So, no one showed up at my door one day to warn me about how hard it was going to be. How exhausting it would be to lie every day, pretending for my patients and classmates and attendings like nothing was wrong. No one prepared me for the confusion I would feel when I slowly began to hate all of my friends—how I wanted to scream at them when they couldn’t seem to understand why I might be having a bad day. I even started to resent my classmates for their accomplishments, though rationally I knew that they deserved their success. They don’t know how lucky they are, I would think to myself. How unfair it is that they have the luxury of focusing all of their energy on school while I’m trying to juggle a dying parent and a family that’s falling apart. And now residency programs expect me to compete with my classmates? Seriously?

I began to hate how angry and self-centered I had become.

Through trial and error, I slowly found little ways to fight back. I tried my best to compartmentalize and forgave myself for the days when I couldn’t. I learned that I can (and should) push back when I need help but am told “no.” I made conscious efforts to shift my perspective, and each day I would force myself to write down one thing I was proud of accomplishing or one thing I’d witnessed that had brought me joy. Most importantly, I stopped bottling everything up inside of me and started talking to the people I loved about what I was going through.

So if you happen to be a student who is struggling, know that you are not alone. That may sound obvious from the outside looking in, but when you’re in the trenches and fighting for your life, it can be hard to look beyond the obstacles in front of you to recognize that there are others by your side. It’s okay to lean on them. In 2017, 1 in 4 medical students reported being depressed. So that feeling of loneliness? Like no one can relate? It’s an illusion. A lie. Complete and total bullshit.portrait of a flower "happy father's day"

But here’s the kicker: Only 16% of students will ever seek professional help. That number seems to surprise the deans of medical schools across the country, but it really shouldn’t. After all, it takes courage to admit that you’re struggling. And it takes energy and strength that you don’t always have to ask for help. Like me, you may also feel conflicted when you realize that we can also become our own biggest obstacles. There’s pressure to outperform each other (and ourselves): to have the highest board score, to get honors, to showcase our dedication by being the first to arrive in the morning and the last to leave. But there’s not much talk about how that mindset can really harm us in the long run. For example, I didn’t seek help for my depression until nearly a year after I recognized that something was wrong. I remember knowing that I needed to talk to a psychiatrist but not being able to fathom how I could even fit a doctor’s appointment into my schedule. As a third-year medical student, I wondered, Can I just leave rounds? Is that allowed? What if my resident thinks I’m being lazy? Or what if that’s my only day on service with a particular attending? How will they be able to grade me if I’m not there? I put so much pressure on myself to be “the perfect student” on paper that I had also put off the task of working through the one thing that was holding me back. As it turned out, I did have the time to see a therapist. Really. I had the time to start taking an antidepressant. I had the time and the power to delay a shelf exam or request an extra study month. I had the time to get help. I only wish I had learned that lesson sooner.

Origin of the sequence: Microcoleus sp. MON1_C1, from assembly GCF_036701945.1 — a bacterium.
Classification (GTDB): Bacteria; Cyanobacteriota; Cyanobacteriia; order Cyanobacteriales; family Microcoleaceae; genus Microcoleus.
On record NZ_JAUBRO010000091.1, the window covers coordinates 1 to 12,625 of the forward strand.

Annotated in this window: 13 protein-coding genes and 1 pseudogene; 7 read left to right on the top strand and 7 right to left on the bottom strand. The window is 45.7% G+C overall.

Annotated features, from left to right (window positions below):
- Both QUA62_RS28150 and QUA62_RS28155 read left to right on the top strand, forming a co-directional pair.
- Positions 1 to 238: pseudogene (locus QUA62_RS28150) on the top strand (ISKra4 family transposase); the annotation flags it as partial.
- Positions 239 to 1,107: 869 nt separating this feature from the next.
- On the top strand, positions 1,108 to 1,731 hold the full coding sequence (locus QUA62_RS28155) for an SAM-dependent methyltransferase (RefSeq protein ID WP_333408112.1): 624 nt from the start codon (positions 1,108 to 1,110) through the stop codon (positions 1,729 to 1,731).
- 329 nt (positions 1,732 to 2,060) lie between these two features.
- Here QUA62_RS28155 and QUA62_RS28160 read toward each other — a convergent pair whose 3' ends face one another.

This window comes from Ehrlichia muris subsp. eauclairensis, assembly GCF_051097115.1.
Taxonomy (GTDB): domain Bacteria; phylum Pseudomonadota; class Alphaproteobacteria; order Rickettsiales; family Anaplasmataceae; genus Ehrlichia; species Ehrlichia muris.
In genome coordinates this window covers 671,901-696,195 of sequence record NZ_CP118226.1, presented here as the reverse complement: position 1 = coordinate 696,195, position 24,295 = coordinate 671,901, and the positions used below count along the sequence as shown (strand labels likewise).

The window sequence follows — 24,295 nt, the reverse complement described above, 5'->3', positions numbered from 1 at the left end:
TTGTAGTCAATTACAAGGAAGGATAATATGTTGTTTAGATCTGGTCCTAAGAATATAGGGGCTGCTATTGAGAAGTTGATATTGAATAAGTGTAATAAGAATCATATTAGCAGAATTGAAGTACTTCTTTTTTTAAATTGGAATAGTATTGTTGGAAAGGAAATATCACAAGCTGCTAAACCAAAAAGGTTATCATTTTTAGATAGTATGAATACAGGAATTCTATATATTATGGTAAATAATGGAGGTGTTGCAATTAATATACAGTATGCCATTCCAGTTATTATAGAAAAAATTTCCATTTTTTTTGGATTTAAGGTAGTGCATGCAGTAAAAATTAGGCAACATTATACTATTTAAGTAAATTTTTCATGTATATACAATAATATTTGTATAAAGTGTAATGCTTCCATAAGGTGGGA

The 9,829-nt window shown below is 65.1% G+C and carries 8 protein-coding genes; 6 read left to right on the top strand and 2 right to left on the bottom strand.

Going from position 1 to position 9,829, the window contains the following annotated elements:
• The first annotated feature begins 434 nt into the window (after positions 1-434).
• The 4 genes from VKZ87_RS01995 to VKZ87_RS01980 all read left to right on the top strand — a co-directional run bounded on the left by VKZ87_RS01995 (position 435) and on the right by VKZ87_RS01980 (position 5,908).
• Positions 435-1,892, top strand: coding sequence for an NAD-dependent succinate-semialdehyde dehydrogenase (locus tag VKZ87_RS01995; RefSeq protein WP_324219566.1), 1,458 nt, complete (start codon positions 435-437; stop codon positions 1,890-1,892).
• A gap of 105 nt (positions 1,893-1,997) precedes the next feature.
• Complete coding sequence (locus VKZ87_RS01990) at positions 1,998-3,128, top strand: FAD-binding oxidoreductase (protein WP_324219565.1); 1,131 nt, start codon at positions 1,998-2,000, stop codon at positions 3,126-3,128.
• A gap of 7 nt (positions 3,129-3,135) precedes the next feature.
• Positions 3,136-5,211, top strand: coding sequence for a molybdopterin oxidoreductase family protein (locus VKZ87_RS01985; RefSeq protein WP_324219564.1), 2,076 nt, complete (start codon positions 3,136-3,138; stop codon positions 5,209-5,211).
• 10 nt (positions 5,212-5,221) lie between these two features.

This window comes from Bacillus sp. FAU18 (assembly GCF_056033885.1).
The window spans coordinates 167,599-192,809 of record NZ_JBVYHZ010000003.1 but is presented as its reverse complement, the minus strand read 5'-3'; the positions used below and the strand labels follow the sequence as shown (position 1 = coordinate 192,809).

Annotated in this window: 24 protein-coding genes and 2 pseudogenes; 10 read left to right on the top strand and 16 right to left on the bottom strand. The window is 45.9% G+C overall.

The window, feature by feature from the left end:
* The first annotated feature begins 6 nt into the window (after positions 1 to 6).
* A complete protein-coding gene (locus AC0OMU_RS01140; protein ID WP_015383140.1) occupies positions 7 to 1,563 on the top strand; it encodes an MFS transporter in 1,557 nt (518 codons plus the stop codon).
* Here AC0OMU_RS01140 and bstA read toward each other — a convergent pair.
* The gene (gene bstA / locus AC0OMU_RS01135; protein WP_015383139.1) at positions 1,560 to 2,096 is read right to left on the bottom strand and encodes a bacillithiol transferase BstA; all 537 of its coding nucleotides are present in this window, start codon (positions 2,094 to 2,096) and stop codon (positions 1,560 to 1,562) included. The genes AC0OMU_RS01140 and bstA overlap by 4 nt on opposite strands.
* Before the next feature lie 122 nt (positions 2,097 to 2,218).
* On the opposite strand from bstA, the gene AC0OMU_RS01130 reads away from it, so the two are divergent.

Six months ago, my dad was diagnosed with metastatic disease. He’s on a palliative chemotherapy regimen that, on average, maintains efficacy for about five months; in the back of my mind, I’m just waiting for the other shoe to drop: For his CEA levels to rise. For his ascites to return. After two years, I’ve grown used to the uncertainty of it all. For now, he’ll keep getting his biweekly infusions. Eventually those drugs will stop working; so we’ll move on to the next one and then the one after that, until we run out of options.

I’ll take next year off school and join a research program [so I can be near him]. I don’t mean for that to sound bleak. It’s just the truth. It’s the reality of trying to be a full-time daughter within the pillared constraints of medical education. We’ll manage his side effects for now and brace ourselves for what’s to come. We’ll continue to live each day. We’ll watch. We’ll wait.

So it goes.